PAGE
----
And a store alone won't cut it, imo. A range is imperative. It's like a gas station with a c-store. The gas = guns, c-store = range. Depending upon your location, then you have to decide outdoor or indoor. In WA, indoor is highly preferable from a business standpoint.

      Also, some states may require additional licenses/fees for gun stores.

      There's a store in a suburb of Seattle (Lynnwood) that moved out last year because the City of Seattle passed a "gun tax" which charged $25 per gun sold and $.05 per round over .22LR. This guy has the best prices around. The thing is he's not always stocked, most of it is to order. Which is fine.

      As liberal as Washington is, we still have really good state gun laws. We're OC, Shall-Issue CC, and very few prohibited places- bars, courthouses, jails, mental health facilities are pretty much it. No Guns signs have zero legal standing, you get trespassed if you don't leave when asked. A horrible state court decision has been levied by the City of Seattle and the stadiums to prohibit carry in stadiums, even though it's against State law. Some BS mental gymnastics that the gov't owns the stadiums, but is just leasing them, so as a "business owner" they have the right to prohibit firearms.

      We can't carry a loaded firearm in a car unless we have a CPL (concealed pistol license). No duty to inform an officer we're carrying (they kinda know already, since the CPL is in the system, and pistols are supposed to be registered with the DOL).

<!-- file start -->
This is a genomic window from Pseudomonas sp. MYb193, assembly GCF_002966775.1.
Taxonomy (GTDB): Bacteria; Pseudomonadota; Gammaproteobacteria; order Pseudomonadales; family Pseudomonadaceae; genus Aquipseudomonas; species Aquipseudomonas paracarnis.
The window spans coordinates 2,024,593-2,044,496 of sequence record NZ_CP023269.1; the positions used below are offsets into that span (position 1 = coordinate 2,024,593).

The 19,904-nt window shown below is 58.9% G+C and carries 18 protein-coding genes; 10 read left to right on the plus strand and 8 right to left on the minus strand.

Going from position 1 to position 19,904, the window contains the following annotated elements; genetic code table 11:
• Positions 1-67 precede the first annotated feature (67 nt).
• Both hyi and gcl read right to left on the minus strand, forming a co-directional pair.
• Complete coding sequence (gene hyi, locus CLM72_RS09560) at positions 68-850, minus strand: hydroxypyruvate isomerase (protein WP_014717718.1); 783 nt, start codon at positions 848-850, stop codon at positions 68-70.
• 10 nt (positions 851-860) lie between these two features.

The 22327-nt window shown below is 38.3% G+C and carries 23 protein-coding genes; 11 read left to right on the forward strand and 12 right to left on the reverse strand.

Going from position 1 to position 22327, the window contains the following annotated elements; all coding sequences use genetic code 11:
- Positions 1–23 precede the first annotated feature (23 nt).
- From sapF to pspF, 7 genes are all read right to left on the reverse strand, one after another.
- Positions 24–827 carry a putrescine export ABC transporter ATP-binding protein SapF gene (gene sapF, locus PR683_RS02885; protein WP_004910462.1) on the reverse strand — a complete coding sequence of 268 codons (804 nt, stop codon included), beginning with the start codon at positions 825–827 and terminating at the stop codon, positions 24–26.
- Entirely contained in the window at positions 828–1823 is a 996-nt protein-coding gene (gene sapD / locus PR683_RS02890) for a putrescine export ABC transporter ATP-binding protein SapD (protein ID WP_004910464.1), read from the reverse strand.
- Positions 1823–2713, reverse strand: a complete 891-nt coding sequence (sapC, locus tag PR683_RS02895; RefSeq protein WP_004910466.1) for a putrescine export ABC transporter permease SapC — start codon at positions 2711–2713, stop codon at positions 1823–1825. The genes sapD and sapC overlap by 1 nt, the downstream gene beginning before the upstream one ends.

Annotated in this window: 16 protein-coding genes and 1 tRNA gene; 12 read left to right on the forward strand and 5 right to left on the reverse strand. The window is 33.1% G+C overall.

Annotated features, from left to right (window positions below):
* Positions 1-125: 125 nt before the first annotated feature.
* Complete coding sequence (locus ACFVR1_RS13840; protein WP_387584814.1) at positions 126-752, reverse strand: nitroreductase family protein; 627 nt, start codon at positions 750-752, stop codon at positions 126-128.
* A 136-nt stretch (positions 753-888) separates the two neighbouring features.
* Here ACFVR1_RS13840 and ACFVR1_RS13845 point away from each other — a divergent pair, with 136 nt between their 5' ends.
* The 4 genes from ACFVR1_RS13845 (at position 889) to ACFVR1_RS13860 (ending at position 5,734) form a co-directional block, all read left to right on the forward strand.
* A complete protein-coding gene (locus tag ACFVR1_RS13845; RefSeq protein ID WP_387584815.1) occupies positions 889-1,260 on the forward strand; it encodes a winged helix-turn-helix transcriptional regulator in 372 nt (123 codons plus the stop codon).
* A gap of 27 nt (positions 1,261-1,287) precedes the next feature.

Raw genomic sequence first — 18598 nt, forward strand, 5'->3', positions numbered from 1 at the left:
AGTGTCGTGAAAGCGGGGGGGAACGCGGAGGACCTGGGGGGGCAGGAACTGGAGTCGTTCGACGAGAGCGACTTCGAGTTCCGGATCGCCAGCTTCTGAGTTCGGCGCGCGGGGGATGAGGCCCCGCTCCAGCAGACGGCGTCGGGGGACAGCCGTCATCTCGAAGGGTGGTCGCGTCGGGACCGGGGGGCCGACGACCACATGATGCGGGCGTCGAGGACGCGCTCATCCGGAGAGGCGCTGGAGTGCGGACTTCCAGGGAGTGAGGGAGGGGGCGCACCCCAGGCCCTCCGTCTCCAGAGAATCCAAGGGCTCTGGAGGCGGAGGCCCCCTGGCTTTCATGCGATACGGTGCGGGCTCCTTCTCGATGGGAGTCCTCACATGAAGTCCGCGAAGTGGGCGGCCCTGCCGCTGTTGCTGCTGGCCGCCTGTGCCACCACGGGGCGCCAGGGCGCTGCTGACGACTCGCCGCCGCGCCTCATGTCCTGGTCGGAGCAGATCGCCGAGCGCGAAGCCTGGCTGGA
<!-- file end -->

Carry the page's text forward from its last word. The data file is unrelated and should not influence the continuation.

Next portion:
Oregon's out. ID, MT, WY all too sparsely populated. Although the Kalispell area would be awesome. Plus it's near NEMO (hnnng).

      As far as your biz plan goes, I have one suggestion. Get a handle on shipping. Notably for ammo. I would love to order ammo online for a fair (cheap) price with free shipping. I don't want a dirt-floor price only to have a $45 shipping cost. And I've checked multiple online retailers and their shipping costs for the same amount goes from $12 to $28.

      Now, when you do finally get going, let me know, I'll put you in contact with my buddy who runs an area for Streamlight; he can connect you with the right reps.
      Sent from my iPhone using Tapatalk Or some other government-sponsored illegal wiretapping app
      I find your answer vague and unconvincing.
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    5. Geriatric Member Aonarch's Avatar
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      04-18-2017 09:32 PM #5
      Thanks for the replies.

      I definitely will have a 25y indoor range. Hopefully an outdoor rifle range too.

      I want a nice mix, but not heavy on hunting, more tacticool/ defense stuff.

      Possibly have a LEO only area as well for community relations.

      Basically I'd have all of the modern pistols, revolvers, tactical shotguns, ARs, AKs, all the cool stuff that you'd expect.

      Then all the gear to go with it.

      Maybe I can do hunting stuff as well later down the line.

      I'm in the early planning stages. I have three friends who have opened or run a gun store.

      I was thinking Nashville, but hell maybe Texas.

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      04-18-2017 10:11 PM #6
      FWIW, the 2 most recent places in the Austin area are higher end. One pushes a more family approach and the other is country club. Tons of good ole boy, shady, and pawnish places everywhere.
      Hook'em Horns

    7. Member GreenandChrome's Avatar
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      04-18-2017 11:46 PM #7
      Quote Originally Posted by Aonarch View Post